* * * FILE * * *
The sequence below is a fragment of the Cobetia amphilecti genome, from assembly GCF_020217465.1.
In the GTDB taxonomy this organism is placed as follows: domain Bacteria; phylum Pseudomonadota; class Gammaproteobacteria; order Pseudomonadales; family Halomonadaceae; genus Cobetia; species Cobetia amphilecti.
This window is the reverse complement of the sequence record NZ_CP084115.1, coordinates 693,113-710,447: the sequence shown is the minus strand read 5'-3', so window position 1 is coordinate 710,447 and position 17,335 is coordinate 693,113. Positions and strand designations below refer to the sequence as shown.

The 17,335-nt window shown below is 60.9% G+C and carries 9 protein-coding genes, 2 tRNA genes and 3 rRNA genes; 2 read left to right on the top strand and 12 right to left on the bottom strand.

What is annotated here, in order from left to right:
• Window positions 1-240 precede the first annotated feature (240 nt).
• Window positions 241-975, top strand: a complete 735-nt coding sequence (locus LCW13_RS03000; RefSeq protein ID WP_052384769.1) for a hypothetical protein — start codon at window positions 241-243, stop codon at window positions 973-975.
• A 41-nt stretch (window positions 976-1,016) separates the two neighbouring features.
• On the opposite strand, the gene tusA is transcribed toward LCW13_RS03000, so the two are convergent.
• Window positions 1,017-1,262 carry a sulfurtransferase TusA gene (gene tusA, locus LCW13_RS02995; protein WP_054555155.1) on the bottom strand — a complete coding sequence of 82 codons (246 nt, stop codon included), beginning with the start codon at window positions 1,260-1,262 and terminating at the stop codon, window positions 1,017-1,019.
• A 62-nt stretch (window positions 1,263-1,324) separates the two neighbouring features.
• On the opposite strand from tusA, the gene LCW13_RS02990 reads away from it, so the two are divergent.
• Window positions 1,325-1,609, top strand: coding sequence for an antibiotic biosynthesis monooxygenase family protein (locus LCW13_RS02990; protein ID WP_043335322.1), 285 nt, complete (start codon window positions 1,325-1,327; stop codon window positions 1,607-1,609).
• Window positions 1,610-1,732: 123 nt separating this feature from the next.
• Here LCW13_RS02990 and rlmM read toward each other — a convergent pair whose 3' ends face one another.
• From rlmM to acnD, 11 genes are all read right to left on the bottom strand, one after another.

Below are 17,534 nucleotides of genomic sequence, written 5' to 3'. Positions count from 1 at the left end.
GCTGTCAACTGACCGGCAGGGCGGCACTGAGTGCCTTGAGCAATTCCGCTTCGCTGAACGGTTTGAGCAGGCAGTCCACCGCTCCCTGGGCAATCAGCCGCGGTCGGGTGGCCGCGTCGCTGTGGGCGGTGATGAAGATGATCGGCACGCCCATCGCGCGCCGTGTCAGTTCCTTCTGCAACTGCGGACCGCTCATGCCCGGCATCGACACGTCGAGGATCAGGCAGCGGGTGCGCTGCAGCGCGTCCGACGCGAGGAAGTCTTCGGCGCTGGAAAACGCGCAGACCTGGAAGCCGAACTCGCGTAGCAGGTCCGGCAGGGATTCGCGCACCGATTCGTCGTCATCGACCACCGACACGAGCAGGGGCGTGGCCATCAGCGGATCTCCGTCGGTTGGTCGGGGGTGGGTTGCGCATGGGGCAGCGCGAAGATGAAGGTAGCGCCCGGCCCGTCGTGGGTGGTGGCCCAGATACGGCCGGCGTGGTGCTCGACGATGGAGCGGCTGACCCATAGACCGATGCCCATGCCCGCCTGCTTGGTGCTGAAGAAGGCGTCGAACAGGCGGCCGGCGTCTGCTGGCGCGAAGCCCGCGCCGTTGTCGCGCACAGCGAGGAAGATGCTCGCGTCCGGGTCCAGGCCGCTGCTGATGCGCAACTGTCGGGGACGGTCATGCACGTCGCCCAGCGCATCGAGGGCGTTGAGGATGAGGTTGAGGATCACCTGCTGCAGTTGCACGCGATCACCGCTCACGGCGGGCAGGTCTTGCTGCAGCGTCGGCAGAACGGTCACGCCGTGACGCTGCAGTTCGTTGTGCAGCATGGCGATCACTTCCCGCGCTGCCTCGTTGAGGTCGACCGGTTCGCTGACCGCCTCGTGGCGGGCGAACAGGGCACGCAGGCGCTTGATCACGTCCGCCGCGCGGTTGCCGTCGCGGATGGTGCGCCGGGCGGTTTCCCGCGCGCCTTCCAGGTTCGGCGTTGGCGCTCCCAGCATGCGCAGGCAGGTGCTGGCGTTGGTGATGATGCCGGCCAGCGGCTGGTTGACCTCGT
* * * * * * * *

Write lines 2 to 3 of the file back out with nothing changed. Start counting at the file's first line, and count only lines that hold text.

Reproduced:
In the GTDB taxonomy this organism is placed as follows: domain Bacteria; phylum Pseudomonadota; class Gammaproteobacteria; order Pseudomonadales; family Halomonadaceae; genus Cobetia; species Cobetia amphilecti.
This window is the reverse complement of the sequence record NZ_CP084115.1, coordinates 693,113-710,447: the sequence shown is the minus strand read 5'-3', so window position 1 is coordinate 710,447 and position 17,335 is coordinate 693,113. Positions and strand designations below refer to the sequence as shown.